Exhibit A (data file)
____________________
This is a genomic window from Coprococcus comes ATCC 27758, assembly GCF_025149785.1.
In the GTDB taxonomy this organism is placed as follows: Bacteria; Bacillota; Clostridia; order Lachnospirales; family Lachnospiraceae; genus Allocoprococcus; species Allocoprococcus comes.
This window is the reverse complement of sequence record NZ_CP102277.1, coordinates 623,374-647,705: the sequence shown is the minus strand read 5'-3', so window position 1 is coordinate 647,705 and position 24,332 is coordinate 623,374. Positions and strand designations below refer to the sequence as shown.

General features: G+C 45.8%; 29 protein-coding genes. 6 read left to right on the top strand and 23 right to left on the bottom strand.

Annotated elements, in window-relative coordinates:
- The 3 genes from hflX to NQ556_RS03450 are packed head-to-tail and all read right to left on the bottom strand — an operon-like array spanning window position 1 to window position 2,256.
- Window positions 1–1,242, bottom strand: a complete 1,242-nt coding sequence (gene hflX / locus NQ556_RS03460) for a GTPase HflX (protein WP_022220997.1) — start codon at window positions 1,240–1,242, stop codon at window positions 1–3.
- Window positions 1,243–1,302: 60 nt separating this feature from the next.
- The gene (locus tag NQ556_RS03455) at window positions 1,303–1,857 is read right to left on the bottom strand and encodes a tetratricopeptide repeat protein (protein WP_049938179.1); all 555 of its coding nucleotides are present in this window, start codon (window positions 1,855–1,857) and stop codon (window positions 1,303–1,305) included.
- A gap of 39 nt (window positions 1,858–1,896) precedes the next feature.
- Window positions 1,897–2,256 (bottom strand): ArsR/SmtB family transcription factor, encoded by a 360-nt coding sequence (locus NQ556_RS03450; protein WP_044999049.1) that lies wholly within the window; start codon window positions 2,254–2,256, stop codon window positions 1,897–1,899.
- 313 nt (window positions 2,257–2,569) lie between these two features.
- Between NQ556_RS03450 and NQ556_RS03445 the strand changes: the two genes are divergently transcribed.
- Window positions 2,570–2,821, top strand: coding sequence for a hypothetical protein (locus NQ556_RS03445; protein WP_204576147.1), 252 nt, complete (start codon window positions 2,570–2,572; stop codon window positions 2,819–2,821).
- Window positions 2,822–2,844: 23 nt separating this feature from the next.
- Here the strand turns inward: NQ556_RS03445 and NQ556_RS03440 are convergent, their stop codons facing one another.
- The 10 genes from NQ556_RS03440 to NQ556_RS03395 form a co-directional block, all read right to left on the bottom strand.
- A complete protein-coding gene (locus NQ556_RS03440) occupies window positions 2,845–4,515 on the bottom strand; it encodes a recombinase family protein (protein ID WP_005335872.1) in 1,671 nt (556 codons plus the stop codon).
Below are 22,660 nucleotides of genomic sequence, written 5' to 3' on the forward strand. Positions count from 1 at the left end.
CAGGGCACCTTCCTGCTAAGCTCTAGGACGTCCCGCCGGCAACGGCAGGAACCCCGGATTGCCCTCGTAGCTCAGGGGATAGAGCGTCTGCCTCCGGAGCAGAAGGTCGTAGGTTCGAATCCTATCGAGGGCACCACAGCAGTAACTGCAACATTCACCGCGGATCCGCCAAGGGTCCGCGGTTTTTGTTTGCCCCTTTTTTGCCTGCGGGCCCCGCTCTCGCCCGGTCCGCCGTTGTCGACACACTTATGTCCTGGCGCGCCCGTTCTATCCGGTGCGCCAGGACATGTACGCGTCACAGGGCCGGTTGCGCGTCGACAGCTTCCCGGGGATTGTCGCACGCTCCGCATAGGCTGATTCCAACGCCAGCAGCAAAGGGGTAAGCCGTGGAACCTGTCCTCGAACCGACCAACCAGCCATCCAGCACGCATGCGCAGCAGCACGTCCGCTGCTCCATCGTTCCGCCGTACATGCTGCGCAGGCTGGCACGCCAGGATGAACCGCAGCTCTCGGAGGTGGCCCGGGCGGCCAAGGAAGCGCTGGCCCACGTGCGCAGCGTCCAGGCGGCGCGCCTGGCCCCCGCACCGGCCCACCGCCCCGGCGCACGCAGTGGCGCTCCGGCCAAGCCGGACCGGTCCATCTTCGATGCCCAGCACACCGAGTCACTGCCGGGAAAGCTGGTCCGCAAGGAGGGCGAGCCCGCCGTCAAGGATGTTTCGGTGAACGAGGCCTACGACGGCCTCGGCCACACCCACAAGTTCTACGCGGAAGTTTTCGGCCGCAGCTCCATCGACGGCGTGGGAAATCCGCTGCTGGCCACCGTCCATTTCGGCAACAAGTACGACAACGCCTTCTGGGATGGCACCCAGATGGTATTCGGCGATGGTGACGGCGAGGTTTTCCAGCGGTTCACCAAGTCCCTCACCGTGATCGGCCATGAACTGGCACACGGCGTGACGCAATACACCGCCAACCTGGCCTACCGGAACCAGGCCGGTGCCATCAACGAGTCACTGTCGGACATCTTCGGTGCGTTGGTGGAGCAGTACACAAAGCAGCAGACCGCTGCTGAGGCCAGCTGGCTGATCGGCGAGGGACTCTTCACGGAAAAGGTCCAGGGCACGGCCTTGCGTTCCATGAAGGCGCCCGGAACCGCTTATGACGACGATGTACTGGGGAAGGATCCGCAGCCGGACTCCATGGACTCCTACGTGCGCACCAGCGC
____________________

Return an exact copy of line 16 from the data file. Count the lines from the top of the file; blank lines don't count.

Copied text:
- Here the strand turns inward: NQ556_RS03445 and NQ556_RS03440 are convergent, their stop codons facing one another.